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I am looking forward to the minimal bootstrap efforts to hopefully one day get rid of the bootstrap archives (at least for the common platforms)! It seems there are still some challenges to overcome there. Is there an issue tracking this, maybe?

The vulnerability tracking sounds interesting, I’d like to see how that turns out.


Thanks for the support! Progress on minimal-bootstrap is being tracked in this PR


Just a huge THANK YOU shout out to the folks who did all the incredible work that made this happen! <3


Here’s the tracking issue for NixOS boot security: Tracking issue: Boot security in NixOS · Issue #265640 · NixOS/nixpkgs · GitHub


About a month left to land the promised deliverables. Here’s a status report.

tl;dr We’re on track.

Since the initial announcement, the working group has grown as the specification became more refined, with every milestone having at least one individual responsible.

NixOS Boot Security

  • @lheckemann got an ISO to build that can be booted with Secure Boot enabled via shim. It currently works by signing the kernel directly. It doesn’t verify the initramfs or store image, so the next step is to build a Unified Kernel Image to get the initrd verified, and do a checksum of the store image to get all the desired security properties. This is not ideal, especially performance-wise, but will unblock kicking off the shim-review process to obtain a signature that allows booting on machines that only ship with Microsoft keys.
  • @ElvishJerricco explored multiple options to verify the store closure
    • The most secure and attainable solution for now is using nix-store --verify on regular systems, despite a significant performance penalty, and dm-crypt on appliances.
    • At the end of the year there will be a an outline for what an optimal solution would loook like: something very much along the lines of APFS Signed System Volume, with ZFS being closest to being able to implement it, despite being far from ideal in many other respects.
  • @nikstur opened a tracking issue: Perlless Activation - Tracking Issue · Issue #267982 · NixOS/nixpkgs · GitHub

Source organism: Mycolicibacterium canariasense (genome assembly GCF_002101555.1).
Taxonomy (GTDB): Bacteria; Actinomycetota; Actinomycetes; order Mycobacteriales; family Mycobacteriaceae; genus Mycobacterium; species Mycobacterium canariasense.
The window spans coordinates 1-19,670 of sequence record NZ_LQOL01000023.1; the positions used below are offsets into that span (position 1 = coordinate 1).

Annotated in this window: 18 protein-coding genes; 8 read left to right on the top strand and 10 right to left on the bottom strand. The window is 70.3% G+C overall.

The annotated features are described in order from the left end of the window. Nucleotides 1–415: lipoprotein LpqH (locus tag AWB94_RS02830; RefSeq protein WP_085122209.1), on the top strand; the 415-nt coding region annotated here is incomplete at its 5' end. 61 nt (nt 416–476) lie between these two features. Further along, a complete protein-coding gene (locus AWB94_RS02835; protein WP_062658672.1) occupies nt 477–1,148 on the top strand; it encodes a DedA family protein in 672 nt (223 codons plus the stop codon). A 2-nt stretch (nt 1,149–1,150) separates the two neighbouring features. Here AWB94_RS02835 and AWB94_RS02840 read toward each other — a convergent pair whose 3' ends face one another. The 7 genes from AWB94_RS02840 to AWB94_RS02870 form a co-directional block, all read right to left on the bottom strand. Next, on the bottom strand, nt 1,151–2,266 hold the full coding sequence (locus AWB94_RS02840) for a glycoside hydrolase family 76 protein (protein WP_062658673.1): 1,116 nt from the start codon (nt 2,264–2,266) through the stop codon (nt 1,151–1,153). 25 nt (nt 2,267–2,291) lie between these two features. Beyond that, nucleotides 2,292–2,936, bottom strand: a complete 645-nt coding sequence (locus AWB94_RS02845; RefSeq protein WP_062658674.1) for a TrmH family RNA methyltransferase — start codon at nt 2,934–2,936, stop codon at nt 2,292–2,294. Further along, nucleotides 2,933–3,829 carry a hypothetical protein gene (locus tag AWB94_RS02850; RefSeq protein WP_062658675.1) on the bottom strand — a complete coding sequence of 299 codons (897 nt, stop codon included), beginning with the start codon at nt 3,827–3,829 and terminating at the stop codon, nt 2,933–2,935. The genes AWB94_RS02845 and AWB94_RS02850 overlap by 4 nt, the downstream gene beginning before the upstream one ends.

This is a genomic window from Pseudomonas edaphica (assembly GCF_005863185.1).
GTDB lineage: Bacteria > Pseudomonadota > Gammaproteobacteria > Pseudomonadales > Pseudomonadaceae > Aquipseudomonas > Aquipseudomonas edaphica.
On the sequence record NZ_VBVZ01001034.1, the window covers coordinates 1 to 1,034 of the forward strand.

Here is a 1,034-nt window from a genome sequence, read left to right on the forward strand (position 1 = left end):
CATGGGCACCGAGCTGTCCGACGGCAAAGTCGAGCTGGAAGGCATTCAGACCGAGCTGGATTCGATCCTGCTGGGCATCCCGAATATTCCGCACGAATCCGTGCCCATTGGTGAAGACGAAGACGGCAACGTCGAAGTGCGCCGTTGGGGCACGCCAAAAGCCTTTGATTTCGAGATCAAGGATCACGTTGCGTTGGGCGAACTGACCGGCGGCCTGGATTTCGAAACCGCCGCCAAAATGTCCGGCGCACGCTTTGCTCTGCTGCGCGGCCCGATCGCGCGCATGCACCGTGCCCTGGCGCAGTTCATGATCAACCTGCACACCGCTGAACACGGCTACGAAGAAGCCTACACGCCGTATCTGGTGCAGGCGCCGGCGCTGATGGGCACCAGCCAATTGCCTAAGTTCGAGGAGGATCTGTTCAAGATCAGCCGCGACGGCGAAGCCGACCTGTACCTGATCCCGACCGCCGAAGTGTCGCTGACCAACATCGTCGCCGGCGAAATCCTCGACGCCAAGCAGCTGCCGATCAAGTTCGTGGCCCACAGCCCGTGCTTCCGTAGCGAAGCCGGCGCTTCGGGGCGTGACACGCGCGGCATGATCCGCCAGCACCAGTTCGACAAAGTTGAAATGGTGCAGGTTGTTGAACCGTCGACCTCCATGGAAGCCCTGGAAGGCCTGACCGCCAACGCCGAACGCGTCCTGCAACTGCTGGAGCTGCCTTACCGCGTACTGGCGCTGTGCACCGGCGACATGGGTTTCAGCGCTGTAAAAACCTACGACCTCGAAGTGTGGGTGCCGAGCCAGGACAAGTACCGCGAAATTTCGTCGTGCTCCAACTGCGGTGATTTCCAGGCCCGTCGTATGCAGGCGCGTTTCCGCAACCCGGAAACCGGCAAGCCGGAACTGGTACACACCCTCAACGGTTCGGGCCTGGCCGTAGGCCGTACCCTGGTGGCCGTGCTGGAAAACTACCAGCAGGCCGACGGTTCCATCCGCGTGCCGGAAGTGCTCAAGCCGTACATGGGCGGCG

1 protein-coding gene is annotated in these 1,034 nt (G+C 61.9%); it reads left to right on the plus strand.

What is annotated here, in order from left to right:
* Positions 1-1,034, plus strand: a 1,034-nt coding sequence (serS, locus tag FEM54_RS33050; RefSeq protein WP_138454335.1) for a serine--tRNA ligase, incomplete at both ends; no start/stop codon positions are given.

• Booting NixOS without running the Perl interpreter is almost done
    • At the end of the year we’ll have a clear implementation strategy to also get rid of Bash in a possible next round of work
  • @RaitoBezarius
  • @Dmills27 started working on documenting the complete setup for end users

Vulnerability tracker

  • Due to a constellation of unfortunate situations, we had to quickly re-plan some milestones. Special thanks to Ryan Trinkle and Ali Abrar from Obsidian Systems for jumping in to support us with developer time and project management expertise on short notice, with @cidkid being part of the group now.
  • Progress is tracked here: Issues · Nix-Security-WG/nix-security-tracker · GitHub
  • @thubrecht implemented the web service infrastructure and CVE ingestion, and is working on providing APIs to implement clients against
  • @raboof and @cidkid, after an extensive survey of prior art, are developing a tool to match local store path closures and metadata against advisories, which will use the web APIs to improve accuracy.
  • @mightyiam, @jfly, and @modprog work on extending and integrating label-tracker, a tool to track PRs/issues in nixpkgs according to their tags, generously supported with input from @pennae

Nixpkgs full-source bootstrap chain

  • @emilytrau is tracking progress with PRs referencing
    • Implementation is in the home stretch, with GCC 8 compiling with musl, bootstrapped off the latest stag0-posix release 1.6.0
    • There was lots of volunteer support in the form of reviews, thanks @picnoir, @artturin, @Ericson2314 and everyone else involved!
  • @alejandrosame is writing in-code and maintainer-oriented documentation, since a major contribution to security by this sub-project is being able to understanding how and why things work

Phase 2

Overall, the project is on a path to fulfill the envisioned requirements in terms of security, but due to time limits has to strike many compromises between implementation complexity and performance. One important byproduct are findings that inform possible next implementation steps.

The second application phase is coming up, where we can continue to build upon what’s currently being done and incorporate those findings. We invite everyone available to work on security in the first quarter of 2024 to participate in planning. The deadline to hand in a proposal to the STF is Wednesday 2023-12-13.